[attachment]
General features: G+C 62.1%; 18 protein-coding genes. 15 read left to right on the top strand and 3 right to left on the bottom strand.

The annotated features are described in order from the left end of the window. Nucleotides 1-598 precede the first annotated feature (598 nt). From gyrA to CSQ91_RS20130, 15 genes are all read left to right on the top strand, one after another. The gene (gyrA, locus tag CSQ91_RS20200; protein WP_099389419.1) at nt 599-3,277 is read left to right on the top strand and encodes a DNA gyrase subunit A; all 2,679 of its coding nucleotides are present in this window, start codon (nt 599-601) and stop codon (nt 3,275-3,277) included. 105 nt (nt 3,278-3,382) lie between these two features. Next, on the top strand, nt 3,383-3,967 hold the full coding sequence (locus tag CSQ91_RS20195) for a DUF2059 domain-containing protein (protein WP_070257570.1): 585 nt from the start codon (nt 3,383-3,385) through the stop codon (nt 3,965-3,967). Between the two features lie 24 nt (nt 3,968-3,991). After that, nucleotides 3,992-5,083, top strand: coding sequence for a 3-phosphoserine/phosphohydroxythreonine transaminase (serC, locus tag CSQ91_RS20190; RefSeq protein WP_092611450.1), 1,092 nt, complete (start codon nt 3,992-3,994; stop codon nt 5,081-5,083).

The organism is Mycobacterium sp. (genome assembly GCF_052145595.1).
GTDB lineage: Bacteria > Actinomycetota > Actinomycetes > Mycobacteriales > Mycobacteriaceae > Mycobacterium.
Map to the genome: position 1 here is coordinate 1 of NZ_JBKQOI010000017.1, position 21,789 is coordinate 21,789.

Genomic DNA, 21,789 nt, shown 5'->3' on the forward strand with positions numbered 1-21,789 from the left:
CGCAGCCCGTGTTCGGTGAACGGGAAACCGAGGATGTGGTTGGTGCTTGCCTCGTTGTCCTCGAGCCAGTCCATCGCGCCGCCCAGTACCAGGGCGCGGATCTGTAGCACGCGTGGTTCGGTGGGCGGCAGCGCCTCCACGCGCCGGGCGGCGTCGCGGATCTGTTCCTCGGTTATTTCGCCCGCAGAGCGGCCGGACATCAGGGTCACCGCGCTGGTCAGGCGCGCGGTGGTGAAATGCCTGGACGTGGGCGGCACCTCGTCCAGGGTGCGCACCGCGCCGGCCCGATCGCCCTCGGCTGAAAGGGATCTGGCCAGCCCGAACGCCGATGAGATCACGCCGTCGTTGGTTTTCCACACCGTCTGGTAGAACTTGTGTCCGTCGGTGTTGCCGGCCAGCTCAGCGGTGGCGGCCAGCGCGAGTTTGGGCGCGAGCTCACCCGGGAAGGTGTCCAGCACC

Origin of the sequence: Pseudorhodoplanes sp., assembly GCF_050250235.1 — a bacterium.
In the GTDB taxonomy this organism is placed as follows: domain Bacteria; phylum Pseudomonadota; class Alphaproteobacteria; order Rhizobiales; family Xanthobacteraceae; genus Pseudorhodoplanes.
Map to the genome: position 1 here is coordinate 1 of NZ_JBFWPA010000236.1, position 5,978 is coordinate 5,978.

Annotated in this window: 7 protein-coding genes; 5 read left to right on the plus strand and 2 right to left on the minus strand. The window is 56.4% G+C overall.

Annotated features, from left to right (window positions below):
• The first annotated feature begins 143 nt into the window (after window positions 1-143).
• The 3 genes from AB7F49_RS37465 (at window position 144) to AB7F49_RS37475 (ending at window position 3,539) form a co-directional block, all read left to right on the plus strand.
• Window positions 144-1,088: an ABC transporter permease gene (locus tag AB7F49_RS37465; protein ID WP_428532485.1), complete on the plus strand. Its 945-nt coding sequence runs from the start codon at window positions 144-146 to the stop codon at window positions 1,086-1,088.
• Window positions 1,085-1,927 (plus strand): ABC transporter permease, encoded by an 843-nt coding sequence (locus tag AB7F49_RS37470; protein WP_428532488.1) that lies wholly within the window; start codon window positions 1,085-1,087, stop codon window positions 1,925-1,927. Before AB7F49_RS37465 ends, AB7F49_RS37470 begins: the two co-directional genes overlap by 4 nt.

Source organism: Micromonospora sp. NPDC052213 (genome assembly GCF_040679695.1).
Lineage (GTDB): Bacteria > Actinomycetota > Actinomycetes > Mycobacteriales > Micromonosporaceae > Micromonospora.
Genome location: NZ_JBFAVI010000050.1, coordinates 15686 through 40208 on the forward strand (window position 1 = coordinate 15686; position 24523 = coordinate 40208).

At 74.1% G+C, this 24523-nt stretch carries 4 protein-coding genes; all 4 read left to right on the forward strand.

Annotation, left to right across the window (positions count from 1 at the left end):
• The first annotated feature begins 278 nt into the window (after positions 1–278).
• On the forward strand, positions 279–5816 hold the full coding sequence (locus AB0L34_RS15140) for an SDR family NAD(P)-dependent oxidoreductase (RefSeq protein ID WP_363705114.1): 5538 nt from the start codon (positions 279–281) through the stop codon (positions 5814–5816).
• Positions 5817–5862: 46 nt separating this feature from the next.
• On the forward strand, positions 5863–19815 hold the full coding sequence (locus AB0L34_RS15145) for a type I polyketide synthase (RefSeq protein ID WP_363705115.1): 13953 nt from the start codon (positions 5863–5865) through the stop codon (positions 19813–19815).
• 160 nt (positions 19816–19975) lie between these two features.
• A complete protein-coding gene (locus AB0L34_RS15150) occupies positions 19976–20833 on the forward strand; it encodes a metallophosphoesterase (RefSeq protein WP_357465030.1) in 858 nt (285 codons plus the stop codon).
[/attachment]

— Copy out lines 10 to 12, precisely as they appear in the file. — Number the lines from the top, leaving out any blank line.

Map to the genome: position 1 here is coordinate 1 of NZ_JBFWPA010000236.1, position 5,978 is coordinate 5,978.

Annotated in this window: 7 protein-coding genes; 5 read left to right on the plus strand and 2 right to left on the minus strand. The window is 56.4% G+C overall.

Annotated features, from left to right (window positions below):